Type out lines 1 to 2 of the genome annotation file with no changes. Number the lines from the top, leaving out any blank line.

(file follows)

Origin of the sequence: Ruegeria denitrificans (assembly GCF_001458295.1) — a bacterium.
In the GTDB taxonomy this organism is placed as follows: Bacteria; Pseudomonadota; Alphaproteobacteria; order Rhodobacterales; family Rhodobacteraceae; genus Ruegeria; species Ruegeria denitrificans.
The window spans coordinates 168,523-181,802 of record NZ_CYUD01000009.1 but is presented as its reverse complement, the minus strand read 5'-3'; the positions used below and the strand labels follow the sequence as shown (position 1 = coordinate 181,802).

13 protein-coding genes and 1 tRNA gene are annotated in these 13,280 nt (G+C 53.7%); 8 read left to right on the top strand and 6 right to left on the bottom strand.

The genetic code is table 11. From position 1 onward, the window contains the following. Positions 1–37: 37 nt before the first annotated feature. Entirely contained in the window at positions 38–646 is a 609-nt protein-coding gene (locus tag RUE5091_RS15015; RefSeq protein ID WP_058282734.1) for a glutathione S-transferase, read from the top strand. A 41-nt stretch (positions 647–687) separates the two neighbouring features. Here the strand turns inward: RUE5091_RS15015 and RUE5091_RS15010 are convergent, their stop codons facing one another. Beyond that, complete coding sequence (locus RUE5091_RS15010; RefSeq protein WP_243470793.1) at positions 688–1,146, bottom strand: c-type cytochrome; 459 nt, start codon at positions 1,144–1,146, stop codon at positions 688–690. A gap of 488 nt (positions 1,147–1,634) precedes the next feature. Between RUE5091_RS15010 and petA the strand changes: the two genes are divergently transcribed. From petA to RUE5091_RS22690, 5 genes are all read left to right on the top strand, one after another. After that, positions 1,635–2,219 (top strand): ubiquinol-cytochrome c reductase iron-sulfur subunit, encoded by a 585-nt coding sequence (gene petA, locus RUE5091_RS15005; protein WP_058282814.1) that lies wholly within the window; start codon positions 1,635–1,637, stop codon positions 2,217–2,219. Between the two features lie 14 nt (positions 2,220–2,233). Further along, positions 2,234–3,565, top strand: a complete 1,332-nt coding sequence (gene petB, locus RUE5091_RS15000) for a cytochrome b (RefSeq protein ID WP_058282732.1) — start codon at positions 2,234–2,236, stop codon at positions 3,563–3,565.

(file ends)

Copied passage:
Origin of the sequence: Ruegeria denitrificans (assembly GCF_001458295.1) — a bacterium.
In the GTDB taxonomy this organism is placed as follows: Bacteria; Pseudomonadota; Alphaproteobacteria; order Rhodobacterales; family Rhodobacteraceae; genus Ruegeria; species Ruegeria denitrificans.